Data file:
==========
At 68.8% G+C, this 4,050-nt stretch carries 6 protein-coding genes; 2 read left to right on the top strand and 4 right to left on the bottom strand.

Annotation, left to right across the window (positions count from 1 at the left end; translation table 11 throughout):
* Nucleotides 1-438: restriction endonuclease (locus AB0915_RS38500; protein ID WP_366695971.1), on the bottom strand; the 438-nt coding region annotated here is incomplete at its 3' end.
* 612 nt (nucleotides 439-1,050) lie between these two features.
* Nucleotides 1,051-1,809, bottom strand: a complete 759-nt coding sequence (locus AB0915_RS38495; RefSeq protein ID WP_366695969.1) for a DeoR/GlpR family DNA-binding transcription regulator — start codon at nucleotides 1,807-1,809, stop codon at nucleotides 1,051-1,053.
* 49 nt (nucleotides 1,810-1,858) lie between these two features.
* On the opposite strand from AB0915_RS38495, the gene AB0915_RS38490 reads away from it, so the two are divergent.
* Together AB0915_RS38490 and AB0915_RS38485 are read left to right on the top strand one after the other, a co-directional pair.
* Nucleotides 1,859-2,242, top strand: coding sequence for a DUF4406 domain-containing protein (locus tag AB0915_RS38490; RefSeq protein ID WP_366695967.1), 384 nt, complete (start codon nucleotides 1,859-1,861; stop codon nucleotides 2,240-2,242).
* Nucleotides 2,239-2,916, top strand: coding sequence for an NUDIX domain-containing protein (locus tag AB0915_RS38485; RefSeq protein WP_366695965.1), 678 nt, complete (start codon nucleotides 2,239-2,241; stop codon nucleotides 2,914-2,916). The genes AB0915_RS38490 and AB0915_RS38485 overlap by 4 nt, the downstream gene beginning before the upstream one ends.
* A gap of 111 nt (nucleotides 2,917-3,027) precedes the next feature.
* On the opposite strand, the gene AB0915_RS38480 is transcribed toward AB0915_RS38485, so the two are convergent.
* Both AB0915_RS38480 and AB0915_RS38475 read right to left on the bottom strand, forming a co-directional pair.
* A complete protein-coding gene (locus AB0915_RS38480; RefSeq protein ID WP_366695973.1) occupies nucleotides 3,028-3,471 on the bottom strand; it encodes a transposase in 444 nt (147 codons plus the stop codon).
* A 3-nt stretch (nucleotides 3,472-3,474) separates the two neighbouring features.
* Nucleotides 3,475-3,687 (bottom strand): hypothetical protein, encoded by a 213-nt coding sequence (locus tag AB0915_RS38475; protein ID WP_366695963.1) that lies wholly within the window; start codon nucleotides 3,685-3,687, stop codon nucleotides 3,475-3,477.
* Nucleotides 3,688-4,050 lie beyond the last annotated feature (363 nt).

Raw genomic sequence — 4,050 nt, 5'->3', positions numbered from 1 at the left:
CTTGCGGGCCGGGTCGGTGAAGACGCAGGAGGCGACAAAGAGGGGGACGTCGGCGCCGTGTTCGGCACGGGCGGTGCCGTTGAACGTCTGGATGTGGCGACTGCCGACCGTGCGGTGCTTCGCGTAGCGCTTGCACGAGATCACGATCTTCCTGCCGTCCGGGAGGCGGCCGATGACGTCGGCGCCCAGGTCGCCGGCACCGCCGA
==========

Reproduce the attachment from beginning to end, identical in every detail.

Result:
At 68.8% G+C, this 4,050-nt stretch carries 6 protein-coding genes; 2 read left to right on the top strand and 4 right to left on the bottom strand.

Annotation, left to right across the window (positions count from 1 at the left end; translation table 11 throughout):
* Nucleotides 1-438: restriction endonuclease (locus AB0915_RS38500; protein ID WP_366695971.1), on the bottom strand; the 438-nt coding region annotated here is incomplete at its 3' end.
* 612 nt (nucleotides 439-1,050) lie between these two features.
* Nucleotides 1,051-1,809, bottom strand: a complete 759-nt coding sequence (locus AB0915_RS38495; RefSeq protein ID WP_366695969.1) for a DeoR/GlpR family DNA-binding transcription regulator — start codon at nucleotides 1,807-1,809, stop codon at nucleotides 1,051-1,053.
* 49 nt (nucleotides 1,810-1,858) lie between these two features.
* On the opposite strand from AB0915_RS38495, the gene AB0915_RS38490 reads away from it, so the two are divergent.
* Together AB0915_RS38490 and AB0915_RS38485 are read left to right on the top strand one after the other, a co-directional pair.
* Nucleotides 1,859-2,242, top strand: coding sequence for a DUF4406 domain-containing protein (locus tag AB0915_RS38490; RefSeq protein ID WP_366695967.1), 384 nt, complete (start codon nucleotides 1,859-1,861; stop codon nucleotides 2,240-2,242).
* Nucleotides 2,239-2,916, top strand: coding sequence for an NUDIX domain-containing protein (locus tag AB0915_RS38485; RefSeq protein WP_366695965.1), 678 nt, complete (start codon nucleotides 2,239-2,241; stop codon nucleotides 2,914-2,916). The genes AB0915_RS38490 and AB0915_RS38485 overlap by 4 nt, the downstream gene beginning before the upstream one ends.
* A gap of 111 nt (nucleotides 2,917-3,027) precedes the next feature.
* On the opposite strand, the gene AB0915_RS38480 is transcribed toward AB0915_RS38485, so the two are convergent.
* Both AB0915_RS38480 and AB0915_RS38475 read right to left on the bottom strand, forming a co-directional pair.
* A complete protein-coding gene (locus AB0915_RS38480; RefSeq protein ID WP_366695973.1) occupies nucleotides 3,028-3,471 on the bottom strand; it encodes a transposase in 444 nt (147 codons plus the stop codon).
* A 3-nt stretch (nucleotides 3,472-3,474) separates the two neighbouring features.
* Nucleotides 3,475-3,687 (bottom strand): hypothetical protein, encoded by a 213-nt coding sequence (locus tag AB0915_RS38475; protein ID WP_366695963.1) that lies wholly within the window; start codon nucleotides 3,685-3,687, stop codon nucleotides 3,475-3,477.
* Nucleotides 3,688-4,050 lie beyond the last annotated feature (363 nt).

Raw genomic sequence — 4,050 nt, 5'->3', positions numbered from 1 at the left:
CTTGCGGGCCGGGTCGGTGAAGACGCAGGAGGCGACAAAGAGGGGGACGTCGGCGCCGTGTTCGGCACGGGCGGTGCCGTTGAACGTCTGGATGTGGCGACTGCCGACCGTGCGGTGCTTCGCGTAGCGCTTGCACGAGATCACGATCTTCCTGCCGTCCGGGAGGCGGCCGATGACGTCGGCGCCCAGGTCGCCGGCACCGCCGA